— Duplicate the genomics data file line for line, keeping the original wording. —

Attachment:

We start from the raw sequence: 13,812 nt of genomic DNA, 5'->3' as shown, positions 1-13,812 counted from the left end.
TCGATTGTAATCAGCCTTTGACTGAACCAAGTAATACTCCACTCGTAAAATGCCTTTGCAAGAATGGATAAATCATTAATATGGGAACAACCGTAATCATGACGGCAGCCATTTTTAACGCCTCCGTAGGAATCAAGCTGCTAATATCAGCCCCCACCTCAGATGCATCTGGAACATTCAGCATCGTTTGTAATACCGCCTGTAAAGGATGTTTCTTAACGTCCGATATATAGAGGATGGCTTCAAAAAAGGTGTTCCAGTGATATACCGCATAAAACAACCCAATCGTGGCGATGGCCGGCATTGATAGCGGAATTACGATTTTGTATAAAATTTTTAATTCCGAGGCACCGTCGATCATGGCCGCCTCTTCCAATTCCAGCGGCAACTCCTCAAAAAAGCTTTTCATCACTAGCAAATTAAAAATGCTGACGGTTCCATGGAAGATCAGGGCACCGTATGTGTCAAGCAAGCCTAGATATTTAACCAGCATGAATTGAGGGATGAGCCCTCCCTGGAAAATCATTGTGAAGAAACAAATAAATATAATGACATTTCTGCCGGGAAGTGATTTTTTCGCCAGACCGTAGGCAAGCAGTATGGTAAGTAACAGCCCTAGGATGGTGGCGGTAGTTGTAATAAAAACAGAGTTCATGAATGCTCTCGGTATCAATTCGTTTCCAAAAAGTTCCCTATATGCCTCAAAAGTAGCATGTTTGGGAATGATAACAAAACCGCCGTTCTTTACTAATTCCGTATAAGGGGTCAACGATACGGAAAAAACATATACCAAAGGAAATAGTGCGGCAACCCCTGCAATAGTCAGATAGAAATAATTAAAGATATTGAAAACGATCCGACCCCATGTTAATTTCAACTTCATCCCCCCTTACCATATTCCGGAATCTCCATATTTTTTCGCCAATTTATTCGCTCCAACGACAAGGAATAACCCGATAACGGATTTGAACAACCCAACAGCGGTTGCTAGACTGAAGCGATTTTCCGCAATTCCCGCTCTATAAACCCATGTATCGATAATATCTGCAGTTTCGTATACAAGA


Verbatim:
We start from the raw sequence: 13,812 nt of genomic DNA, 5'->3' as shown, positions 1-13,812 counted from the left end.
TCGATTGTAATCAGCCTTTGACTGAACCAAGTAATACTCCACTCGTAAAATGCCTTTGCAAGAATGGATAAATCATTAATATGGGAACAACCGTAATCATGACGGCAGCCATTTTTAACGCCTCCGTAGGAATCAAGCTGCTAATATCAGCCCCCACCTCAGATGCATCTGGAACATTCAGCATCGTTTGTAATACCGCCTGTAAAGGATGTTTCTTAACGTCCGATATATAGAGGATGGCTTCAAAAAAGGTGTTCCAGTGATATACCGCATAAAACAACCCAATCGTGGCGATGGCCGGCATTGATAGCGGAATTACGATTTTGTATAAAATTTTTAATTCCGAGGCACCGTCGATCATGGCCGCCTCTTCCAATTCCAGCGGCAACTCCTCAAAAAAGCTTTTCATCACTAGCAAATTAAAAATGCTGACGGTTCCATGGAAGATCAGGGCACCGTATGTGTCAAGCAAGCCTAGATATTTAACCAGCATGAATTGAGGGATGAGCCCTCCCTGGAAAATCATTGTGAAGAAACAAATAAATATAATGACATTTCTGCCGGGAAGTGATTTTTTCGCCAGACCGTAGGCAAGCAGTATGGTAAGTAACAGCCCTAGGATGGTGGCGGTAGTTGTAATAAAAACAGAGTTCATGAATGCTCTCGGTATCAATTCGTTTCCAAAAAGTTCCCTATATGCCTCAAAAGTAGCATGTTTGGGAATGATAACAAAACCGCCGTTCTTTACTAATTCCGTATAAGGGGTCAACGATACGGAAAAAACATATACCAAAGGAAATAGTGCGGCAACCCCTGCAATAGTCAGATAGAAATAATTAAAGATATTGAAAACGATCCGACCCCATGTTAATTTCAACTTCATCCCCCCTTACCATATTCCGGAATCTCCATATTTTTTCGCCAATTTATTCGCTCCAACGACAAGGAATAACCCGATAACGGATTTGAACAACCCAACAGCGGTTGCTAGACTGAAGCGATTTTCCGCAATTCCCGCTCTATAAACCCATGTATCGATAATATCTGCAGTTTCGTATACAAGA